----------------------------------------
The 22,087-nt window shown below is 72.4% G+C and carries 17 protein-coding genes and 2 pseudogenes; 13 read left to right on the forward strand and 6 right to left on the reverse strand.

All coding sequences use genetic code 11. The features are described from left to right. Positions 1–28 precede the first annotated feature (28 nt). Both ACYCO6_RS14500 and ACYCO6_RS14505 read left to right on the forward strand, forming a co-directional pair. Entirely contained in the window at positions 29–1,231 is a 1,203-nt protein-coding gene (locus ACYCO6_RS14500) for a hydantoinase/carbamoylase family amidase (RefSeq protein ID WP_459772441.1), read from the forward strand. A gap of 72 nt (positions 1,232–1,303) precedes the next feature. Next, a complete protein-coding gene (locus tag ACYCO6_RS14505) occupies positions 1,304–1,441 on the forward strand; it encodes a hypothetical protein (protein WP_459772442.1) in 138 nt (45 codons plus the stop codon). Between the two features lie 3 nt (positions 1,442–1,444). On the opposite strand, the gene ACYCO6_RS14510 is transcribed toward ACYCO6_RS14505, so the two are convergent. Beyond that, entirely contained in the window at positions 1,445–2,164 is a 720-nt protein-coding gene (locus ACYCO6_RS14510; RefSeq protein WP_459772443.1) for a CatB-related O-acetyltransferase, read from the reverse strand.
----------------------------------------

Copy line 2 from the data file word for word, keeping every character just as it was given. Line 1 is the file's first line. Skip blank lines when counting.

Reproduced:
All coding sequences use genetic code 11. The features are described from left to right. Positions 1–28 precede the first annotated feature (28 nt). Both ACYCO6_RS14500 and ACYCO6_RS14505 read left to right on the forward strand, forming a co-directional pair. Entirely contained in the window at positions 29–1,231 is a 1,203-nt protein-coding gene (locus ACYCO6_RS14500) for a hydantoinase/carbamoylase family amidase (RefSeq protein ID WP_459772441.1), read from the forward strand. A gap of 72 nt (positions 1,232–1,303) precedes the next feature. Next, a complete protein-coding gene (locus tag ACYCO6_RS14505) occupies positions 1,304–1,441 on the forward strand; it encodes a hypothetical protein (protein WP_459772442.1) in 138 nt (45 codons plus the stop codon). Between the two features lie 3 nt (positions 1,442–1,444). On the opposite strand, the gene ACYCO6_RS14510 is transcribed toward ACYCO6_RS14505, so the two are convergent. Beyond that, entirely contained in the window at positions 1,445–2,164 is a 720-nt protein-coding gene (locus ACYCO6_RS14510; RefSeq protein WP_459772443.1) for a CatB-related O-acetyltransferase, read from the reverse strand.